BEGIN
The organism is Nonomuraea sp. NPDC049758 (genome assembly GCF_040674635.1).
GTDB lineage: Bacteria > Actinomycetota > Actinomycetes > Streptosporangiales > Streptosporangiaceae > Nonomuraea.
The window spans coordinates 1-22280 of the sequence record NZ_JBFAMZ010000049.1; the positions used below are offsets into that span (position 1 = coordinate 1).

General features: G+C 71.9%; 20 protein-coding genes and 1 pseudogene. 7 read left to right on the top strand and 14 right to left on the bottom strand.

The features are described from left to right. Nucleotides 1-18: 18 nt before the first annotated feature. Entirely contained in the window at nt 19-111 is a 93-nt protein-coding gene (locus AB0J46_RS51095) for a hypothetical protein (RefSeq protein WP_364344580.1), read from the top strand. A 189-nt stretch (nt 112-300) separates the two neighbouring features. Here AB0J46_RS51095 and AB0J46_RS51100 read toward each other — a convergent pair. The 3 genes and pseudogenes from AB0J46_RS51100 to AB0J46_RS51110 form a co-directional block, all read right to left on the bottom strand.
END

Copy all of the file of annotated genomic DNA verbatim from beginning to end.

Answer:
The organism is Nonomuraea sp. NPDC049758 (genome assembly GCF_040674635.1).
GTDB lineage: Bacteria > Actinomycetota > Actinomycetes > Streptosporangiales > Streptosporangiaceae > Nonomuraea.
The window spans coordinates 1-22280 of the sequence record NZ_JBFAMZ010000049.1; the positions used below are offsets into that span (position 1 = coordinate 1).

General features: G+C 71.9%; 20 protein-coding genes and 1 pseudogene. 7 read left to right on the top strand and 14 right to left on the bottom strand.

The features are described from left to right. Nucleotides 1-18: 18 nt before the first annotated feature. Entirely contained in the window at nt 19-111 is a 93-nt protein-coding gene (locus AB0J46_RS51095) for a hypothetical protein (RefSeq protein WP_364344580.1), read from the top strand. A 189-nt stretch (nt 112-300) separates the two neighbouring features. Here AB0J46_RS51095 and AB0J46_RS51100 read toward each other — a convergent pair. The 3 genes and pseudogenes from AB0J46_RS51100 to AB0J46_RS51110 form a co-directional block, all read right to left on the bottom strand.